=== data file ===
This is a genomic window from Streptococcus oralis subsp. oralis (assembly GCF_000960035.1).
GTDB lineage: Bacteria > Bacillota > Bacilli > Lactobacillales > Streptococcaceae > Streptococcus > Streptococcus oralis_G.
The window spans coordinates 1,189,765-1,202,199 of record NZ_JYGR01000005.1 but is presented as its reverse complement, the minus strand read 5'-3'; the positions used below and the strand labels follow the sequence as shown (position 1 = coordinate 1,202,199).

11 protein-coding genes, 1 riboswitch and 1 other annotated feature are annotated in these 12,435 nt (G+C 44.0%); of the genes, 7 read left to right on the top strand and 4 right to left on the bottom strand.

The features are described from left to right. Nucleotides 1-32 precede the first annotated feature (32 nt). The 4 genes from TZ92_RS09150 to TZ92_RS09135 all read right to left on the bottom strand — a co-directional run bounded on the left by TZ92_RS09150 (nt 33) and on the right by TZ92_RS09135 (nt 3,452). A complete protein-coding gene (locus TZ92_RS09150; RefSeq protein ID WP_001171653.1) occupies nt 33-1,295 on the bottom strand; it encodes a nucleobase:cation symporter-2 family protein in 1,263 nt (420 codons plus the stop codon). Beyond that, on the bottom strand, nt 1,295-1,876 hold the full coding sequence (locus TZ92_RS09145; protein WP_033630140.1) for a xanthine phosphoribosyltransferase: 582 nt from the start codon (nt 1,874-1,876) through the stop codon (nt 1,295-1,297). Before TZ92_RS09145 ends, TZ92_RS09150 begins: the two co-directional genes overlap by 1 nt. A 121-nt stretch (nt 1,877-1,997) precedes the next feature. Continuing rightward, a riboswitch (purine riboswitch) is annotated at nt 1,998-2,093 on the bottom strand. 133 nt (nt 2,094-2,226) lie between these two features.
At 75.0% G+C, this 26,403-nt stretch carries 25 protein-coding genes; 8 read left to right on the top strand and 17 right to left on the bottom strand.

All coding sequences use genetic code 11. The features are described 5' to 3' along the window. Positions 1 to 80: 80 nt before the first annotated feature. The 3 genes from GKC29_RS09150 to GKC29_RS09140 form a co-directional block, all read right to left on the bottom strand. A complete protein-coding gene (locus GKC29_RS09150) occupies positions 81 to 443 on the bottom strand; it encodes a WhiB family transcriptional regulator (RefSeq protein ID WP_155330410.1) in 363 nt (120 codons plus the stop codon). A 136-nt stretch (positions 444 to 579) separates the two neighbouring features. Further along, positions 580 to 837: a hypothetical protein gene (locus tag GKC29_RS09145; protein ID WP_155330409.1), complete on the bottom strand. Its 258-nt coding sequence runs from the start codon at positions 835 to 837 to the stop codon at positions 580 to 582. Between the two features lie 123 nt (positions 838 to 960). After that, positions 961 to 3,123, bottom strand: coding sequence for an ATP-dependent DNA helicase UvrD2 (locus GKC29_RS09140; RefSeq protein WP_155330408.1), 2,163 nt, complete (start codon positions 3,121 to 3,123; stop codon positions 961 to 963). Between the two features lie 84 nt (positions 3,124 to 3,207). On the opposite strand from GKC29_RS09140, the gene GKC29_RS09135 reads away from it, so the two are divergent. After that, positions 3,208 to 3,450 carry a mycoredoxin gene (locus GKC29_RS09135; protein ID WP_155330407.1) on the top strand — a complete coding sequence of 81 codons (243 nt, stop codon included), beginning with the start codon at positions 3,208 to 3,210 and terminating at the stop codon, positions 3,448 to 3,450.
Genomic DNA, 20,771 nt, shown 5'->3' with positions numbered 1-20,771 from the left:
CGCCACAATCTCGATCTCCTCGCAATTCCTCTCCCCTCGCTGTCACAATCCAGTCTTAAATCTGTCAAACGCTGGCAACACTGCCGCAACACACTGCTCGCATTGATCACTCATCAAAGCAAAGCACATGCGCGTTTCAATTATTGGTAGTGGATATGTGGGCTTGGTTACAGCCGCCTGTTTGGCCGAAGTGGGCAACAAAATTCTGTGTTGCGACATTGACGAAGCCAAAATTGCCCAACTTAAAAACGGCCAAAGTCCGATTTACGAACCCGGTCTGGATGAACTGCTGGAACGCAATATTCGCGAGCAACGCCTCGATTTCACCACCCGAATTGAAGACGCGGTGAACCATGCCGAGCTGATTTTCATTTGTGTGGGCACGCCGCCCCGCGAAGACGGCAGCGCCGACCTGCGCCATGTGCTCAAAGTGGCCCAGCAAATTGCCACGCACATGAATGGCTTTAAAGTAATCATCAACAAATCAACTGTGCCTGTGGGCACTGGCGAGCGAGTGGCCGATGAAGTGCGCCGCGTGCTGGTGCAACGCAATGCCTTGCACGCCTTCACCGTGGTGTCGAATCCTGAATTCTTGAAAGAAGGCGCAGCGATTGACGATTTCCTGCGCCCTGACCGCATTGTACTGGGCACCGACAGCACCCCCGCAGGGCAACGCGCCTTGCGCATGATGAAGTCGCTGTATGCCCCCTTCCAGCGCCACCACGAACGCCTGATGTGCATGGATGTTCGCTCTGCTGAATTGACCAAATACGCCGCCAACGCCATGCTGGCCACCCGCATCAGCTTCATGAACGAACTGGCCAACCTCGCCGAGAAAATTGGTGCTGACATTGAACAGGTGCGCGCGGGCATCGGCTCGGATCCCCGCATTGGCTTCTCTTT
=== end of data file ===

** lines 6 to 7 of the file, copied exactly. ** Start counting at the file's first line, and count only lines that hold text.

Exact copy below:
At 75.0% G+C, this 26,403-nt stretch carries 25 protein-coding genes; 8 read left to right on the top strand and 17 right to left on the bottom strand.

All coding sequences use genetic code 11. The features are described 5' to 3' along the window. Positions 1 to 80: 80 nt before the first annotated feature. The 3 genes from GKC29_RS09150 to GKC29_RS09140 form a co-directional block, all read right to left on the bottom strand. A complete protein-coding gene (locus GKC29_RS09150) occupies positions 81 to 443 on the bottom strand; it encodes a WhiB family transcriptional regulator (RefSeq protein ID WP_155330410.1) in 363 nt (120 codons plus the stop codon). A 136-nt stretch (positions 444 to 579) separates the two neighbouring features. Further along, positions 580 to 837: a hypothetical protein gene (locus tag GKC29_RS09145; protein ID WP_155330409.1), complete on the bottom strand. Its 258-nt coding sequence runs from the start codon at positions 835 to 837 to the stop codon at positions 580 to 582. Between the two features lie 123 nt (positions 838 to 960). After that, positions 961 to 3,123, bottom strand: coding sequence for an ATP-dependent DNA helicase UvrD2 (locus GKC29_RS09140; RefSeq protein WP_155330408.1), 2,163 nt, complete (start codon positions 3,121 to 3,123; stop codon positions 961 to 963). Between the two features lie 84 nt (positions 3,124 to 3,207). On the opposite strand from GKC29_RS09140, the gene GKC29_RS09135 reads away from it, so the two are divergent. After that, positions 3,208 to 3,450 carry a mycoredoxin gene (locus GKC29_RS09135; protein ID WP_155330407.1) on the top strand — a complete coding sequence of 81 codons (243 nt, stop codon included), beginning with the start codon at positions 3,208 to 3,210 and terminating at the stop codon, positions 3,448 to 3,450.